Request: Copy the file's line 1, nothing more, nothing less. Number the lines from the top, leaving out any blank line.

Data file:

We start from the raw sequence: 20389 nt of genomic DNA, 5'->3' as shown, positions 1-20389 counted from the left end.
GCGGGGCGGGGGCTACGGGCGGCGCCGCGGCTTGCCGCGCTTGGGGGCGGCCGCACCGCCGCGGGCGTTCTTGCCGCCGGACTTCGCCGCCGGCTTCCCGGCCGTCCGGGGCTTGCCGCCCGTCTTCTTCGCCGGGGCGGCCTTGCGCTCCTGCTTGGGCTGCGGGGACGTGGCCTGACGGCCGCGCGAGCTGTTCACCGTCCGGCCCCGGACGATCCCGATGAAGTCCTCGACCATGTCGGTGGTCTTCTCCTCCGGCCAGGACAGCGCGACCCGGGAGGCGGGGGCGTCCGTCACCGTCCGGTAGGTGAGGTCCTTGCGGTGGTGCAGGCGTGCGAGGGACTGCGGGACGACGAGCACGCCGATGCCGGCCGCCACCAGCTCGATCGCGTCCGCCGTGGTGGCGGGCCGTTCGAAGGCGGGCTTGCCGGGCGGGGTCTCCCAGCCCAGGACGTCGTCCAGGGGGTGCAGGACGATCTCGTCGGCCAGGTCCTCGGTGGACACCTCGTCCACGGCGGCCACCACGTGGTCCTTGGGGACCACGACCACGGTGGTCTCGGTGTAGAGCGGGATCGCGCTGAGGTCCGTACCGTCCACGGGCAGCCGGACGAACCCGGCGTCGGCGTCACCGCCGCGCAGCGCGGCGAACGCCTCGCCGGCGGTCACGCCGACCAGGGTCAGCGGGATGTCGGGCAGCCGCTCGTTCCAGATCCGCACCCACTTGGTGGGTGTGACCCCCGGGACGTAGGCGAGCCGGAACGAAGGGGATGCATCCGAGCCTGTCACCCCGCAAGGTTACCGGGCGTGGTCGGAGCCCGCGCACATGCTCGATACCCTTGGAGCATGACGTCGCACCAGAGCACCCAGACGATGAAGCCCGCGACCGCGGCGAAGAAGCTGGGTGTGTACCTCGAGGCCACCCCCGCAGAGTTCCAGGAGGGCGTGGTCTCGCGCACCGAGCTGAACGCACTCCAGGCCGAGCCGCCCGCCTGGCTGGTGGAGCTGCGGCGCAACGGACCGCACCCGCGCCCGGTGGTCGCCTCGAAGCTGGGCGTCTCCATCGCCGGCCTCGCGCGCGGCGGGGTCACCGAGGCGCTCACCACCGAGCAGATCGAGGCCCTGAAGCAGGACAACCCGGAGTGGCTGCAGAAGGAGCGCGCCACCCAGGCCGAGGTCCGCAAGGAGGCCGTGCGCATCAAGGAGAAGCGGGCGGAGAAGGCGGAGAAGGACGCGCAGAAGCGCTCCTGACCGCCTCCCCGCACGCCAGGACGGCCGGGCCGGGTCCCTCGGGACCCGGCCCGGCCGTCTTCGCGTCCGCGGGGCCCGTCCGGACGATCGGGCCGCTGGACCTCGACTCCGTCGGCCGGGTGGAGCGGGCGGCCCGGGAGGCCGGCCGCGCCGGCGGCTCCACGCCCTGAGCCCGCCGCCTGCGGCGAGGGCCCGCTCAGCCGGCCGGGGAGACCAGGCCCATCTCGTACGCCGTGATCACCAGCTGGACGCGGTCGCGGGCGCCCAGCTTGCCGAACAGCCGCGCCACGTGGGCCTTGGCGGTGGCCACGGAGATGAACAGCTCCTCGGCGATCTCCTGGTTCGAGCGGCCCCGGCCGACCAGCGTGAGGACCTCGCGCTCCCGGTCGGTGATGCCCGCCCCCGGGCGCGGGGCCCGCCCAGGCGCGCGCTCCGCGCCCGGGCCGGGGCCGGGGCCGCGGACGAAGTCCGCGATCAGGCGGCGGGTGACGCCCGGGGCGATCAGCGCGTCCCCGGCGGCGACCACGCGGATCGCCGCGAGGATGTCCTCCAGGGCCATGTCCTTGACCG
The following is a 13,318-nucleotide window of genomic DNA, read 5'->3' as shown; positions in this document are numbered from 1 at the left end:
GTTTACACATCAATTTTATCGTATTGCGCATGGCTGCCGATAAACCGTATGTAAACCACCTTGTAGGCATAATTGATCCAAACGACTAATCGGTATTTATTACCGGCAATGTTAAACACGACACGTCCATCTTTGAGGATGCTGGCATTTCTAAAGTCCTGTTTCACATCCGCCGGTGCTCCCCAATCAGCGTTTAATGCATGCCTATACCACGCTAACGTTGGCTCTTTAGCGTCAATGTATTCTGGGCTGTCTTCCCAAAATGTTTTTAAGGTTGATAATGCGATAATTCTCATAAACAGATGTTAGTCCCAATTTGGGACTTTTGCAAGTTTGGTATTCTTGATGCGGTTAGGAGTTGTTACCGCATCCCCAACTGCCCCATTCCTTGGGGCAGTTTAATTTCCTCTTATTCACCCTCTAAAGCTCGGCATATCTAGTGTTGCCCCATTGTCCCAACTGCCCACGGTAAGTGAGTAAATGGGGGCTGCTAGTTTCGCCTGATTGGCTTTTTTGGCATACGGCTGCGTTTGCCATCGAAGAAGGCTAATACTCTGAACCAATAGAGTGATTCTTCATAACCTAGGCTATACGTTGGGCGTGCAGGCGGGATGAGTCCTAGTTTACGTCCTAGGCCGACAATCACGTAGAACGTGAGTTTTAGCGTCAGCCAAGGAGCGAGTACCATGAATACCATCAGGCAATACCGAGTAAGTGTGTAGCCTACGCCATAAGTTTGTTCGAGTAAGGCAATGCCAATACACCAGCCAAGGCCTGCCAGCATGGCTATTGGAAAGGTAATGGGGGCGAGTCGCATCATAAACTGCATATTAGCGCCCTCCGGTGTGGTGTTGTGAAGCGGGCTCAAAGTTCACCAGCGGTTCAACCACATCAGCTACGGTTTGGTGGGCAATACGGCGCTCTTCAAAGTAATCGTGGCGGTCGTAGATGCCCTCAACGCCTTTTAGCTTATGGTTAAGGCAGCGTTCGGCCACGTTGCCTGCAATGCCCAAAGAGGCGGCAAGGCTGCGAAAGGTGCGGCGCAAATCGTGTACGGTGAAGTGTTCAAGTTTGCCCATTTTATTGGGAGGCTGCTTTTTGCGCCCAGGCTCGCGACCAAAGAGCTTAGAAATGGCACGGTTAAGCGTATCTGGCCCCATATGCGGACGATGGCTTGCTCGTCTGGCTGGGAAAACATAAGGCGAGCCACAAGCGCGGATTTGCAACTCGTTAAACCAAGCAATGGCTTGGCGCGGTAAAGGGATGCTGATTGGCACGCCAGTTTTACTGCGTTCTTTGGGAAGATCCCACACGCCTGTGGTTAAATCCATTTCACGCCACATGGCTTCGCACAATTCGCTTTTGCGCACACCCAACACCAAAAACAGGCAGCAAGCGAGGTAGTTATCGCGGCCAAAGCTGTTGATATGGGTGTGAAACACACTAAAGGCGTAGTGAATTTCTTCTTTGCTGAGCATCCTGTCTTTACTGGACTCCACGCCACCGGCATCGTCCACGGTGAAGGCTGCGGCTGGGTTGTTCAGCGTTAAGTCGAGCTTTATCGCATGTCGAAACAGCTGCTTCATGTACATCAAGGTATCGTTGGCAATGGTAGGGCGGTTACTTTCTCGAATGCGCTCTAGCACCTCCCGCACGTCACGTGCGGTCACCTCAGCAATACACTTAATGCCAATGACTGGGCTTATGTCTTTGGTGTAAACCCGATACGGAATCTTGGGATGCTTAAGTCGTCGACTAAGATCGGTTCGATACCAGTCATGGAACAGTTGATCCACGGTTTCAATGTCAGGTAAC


We start from the raw sequence: 20389 nt of genomic DNA, 5'->3' as shown, positions 1-20389 counted from the left end.